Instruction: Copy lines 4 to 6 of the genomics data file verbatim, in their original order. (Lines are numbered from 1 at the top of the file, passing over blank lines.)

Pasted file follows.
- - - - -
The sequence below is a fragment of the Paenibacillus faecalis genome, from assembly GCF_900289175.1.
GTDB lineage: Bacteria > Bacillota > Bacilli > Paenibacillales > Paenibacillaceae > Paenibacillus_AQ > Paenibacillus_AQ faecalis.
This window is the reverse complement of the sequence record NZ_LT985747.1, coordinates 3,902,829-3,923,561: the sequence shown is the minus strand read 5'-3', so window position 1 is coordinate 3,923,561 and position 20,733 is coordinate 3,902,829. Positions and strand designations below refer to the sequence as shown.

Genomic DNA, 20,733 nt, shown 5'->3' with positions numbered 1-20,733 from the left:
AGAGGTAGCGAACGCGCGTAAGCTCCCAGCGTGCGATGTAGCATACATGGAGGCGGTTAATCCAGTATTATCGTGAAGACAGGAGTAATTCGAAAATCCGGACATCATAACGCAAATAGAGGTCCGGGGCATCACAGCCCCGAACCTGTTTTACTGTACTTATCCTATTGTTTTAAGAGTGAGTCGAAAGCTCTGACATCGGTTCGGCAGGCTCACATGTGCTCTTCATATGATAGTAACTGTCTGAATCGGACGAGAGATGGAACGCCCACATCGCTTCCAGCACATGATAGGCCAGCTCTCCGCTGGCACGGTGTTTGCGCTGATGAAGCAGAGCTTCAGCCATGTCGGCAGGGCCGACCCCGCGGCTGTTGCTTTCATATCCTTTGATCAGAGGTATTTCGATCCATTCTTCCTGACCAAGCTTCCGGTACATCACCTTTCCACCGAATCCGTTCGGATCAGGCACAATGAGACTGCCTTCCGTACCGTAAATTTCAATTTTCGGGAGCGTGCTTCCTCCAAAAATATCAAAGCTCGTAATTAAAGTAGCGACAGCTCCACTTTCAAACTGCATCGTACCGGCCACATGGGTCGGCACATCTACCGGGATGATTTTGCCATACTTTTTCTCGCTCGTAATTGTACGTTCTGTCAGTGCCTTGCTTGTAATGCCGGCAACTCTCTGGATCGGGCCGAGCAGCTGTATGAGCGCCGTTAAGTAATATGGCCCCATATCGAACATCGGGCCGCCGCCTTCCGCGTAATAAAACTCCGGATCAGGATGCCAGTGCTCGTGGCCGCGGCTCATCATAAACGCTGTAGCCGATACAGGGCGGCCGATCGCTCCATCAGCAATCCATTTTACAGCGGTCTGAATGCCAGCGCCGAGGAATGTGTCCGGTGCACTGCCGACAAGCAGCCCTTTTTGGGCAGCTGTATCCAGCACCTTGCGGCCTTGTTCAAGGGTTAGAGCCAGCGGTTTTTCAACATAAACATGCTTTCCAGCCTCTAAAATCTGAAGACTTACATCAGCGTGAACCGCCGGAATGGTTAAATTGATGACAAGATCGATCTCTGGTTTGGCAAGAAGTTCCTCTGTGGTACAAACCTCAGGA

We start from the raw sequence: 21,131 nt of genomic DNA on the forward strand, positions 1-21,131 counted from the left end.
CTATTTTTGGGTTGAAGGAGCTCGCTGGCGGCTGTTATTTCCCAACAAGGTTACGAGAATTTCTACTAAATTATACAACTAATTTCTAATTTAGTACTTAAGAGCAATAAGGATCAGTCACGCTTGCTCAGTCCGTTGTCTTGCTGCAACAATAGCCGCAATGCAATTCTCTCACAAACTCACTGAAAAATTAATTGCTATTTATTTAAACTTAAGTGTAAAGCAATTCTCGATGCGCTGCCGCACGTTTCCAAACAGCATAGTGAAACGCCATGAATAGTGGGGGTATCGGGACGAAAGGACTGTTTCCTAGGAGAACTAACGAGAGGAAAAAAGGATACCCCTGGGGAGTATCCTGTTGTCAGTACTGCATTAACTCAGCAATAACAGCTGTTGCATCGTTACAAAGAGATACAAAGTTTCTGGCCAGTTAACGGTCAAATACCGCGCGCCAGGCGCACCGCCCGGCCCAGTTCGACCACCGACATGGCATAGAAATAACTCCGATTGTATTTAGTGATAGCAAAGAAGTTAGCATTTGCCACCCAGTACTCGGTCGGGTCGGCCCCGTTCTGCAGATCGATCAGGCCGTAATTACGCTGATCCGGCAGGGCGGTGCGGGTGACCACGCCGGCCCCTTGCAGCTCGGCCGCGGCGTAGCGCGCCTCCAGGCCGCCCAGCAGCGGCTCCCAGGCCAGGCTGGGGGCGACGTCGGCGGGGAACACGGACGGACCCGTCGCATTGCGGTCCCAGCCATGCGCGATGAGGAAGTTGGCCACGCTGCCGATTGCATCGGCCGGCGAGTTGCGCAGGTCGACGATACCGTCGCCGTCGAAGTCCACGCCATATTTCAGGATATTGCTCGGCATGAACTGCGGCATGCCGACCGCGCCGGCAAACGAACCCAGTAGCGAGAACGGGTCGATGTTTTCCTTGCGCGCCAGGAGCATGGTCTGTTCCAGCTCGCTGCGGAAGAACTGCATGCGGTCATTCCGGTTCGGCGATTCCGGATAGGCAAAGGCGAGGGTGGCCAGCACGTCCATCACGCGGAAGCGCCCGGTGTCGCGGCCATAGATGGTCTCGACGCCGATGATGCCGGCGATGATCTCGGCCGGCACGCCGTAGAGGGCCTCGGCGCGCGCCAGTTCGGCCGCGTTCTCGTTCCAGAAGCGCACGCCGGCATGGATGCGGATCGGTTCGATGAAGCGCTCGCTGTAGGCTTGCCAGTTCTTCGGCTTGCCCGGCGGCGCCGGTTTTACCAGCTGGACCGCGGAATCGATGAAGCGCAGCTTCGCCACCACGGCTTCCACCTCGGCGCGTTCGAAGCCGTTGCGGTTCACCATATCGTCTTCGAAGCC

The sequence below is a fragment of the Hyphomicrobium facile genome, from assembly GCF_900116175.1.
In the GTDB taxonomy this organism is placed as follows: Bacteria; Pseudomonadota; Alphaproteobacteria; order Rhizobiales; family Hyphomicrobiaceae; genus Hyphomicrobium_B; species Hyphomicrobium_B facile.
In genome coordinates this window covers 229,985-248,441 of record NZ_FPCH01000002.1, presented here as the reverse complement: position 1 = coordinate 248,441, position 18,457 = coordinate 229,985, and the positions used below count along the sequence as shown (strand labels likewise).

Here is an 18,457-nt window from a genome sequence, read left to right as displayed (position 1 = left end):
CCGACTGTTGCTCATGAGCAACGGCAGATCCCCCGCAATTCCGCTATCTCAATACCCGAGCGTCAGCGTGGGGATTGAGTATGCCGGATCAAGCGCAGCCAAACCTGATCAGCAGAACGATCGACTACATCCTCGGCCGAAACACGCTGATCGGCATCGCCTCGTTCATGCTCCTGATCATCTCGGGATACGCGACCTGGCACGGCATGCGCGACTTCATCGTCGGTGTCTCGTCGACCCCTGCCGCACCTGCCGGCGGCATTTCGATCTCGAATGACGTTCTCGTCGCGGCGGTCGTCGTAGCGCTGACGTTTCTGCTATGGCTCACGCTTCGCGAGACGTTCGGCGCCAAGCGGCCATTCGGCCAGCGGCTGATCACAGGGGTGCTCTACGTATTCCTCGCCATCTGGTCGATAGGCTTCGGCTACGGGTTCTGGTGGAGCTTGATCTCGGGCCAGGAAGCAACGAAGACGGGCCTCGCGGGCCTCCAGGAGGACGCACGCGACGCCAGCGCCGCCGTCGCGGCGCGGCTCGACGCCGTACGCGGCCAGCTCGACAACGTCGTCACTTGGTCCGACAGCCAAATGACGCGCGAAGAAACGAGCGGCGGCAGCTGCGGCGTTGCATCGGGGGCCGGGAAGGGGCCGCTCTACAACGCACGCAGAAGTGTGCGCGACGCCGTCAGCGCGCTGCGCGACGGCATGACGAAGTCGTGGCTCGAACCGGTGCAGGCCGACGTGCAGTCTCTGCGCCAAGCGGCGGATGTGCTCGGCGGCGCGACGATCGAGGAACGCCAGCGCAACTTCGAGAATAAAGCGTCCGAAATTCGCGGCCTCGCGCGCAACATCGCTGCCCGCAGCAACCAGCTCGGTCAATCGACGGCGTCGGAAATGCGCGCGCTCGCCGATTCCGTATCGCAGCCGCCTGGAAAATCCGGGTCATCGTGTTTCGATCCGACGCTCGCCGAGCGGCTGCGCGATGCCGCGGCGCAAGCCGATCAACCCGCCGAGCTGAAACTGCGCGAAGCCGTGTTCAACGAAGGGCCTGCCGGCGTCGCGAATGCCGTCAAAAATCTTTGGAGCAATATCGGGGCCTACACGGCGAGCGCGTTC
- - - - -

Genomic DNA, 20,733 nt, shown 5'->3' with positions numbered 1-20,733 from the left:
AGAGGTAGCGAACGCGCGTAAGCTCCCAGCGTGCGATGTAGCATACATGGAGGCGGTTAATCCAGTATTATCGTGAAGACAGGAGTAATTCGAAAATCCGGACATCATAACGCAAATAGAGGTCCGGGGCATCACAGCCCCGAACCTGTTTTACTGTACTTATCCTATTGTTTTAAGAGTGAGTCGAAAGCTCTGACATCGGTTCGGCAGGCTCACATGTGCTCTTCATATGATAGTAACTGTCTGAATCGGACGAGAGATGGAACGCCCACATCGCTTCCAGCACATGATAGGCCAGCTCTCCGCTGGCACGGTGTTTGCGCTGATGAAGCAGAGCTTCAGCCATGTCGGCAGGGCCGACCCCGCGGCTGTTGCTTTCATATCCTTTGATCAGAGGTATTTCGATCCATTCTTCCTGACCAAGCTTCCGGTACATCACCTTTCCACCGAATCCGTTCGGATCAGGCACAATGAGACTGCCTTCCGTACCGTAAATTTCAATTTTCGGGAGCGTGCTTCCTCCAAAAATATCAAAGCTCGTAATTAAAGTAGCGACAGCTCCACTTTCAAACTGCATCGTACCGGCCACATGGGTCGGCACATCTACCGGGATGATTTTGCCATACTTTTTCTCGCTCGTAATTGTACGTTCTGTCAGTGCCTTGCTTGTAATGCCGGCAACTCTCTGGATCGGGCCGAGCAGCTGTATGAGCGCCGTTAAGTAATATGGCCCCATATCGAACATCGGGCCGCCGCCTTCCGCGTAATAAAACTCCGGATCAGGATGCCAGTGCTCGTGGCCGCGGCTCATCATAAACGCTGTAGCCGATACAGGGCGGCCGATCGCTCCATCAGCAATCCATTTTACAGCGGTCTGAATGCCAGCGCCGAGGAATGTGTCCGGTGCACTGCCGACAAGCAGCCCTTTTTGGGCAGCTGTATCCAGCACCTTGCGGCCTTGTTCAAGGGTTAGAGCCAGCGGTTTTTCAACATAAACATGCTTTCCAGCCTCTAAAATCTGAAGACTTACATCAGCGTGAACCGCCGGAATGGTTAAATTGATGACAAGATCGATCTCTGGTTTGGCAAGAAGTTCCTCTGTGGTACAAACCTCAGGA

We start from the raw sequence: 21,131 nt of genomic DNA on the forward strand, positions 1-21,131 counted from the left end.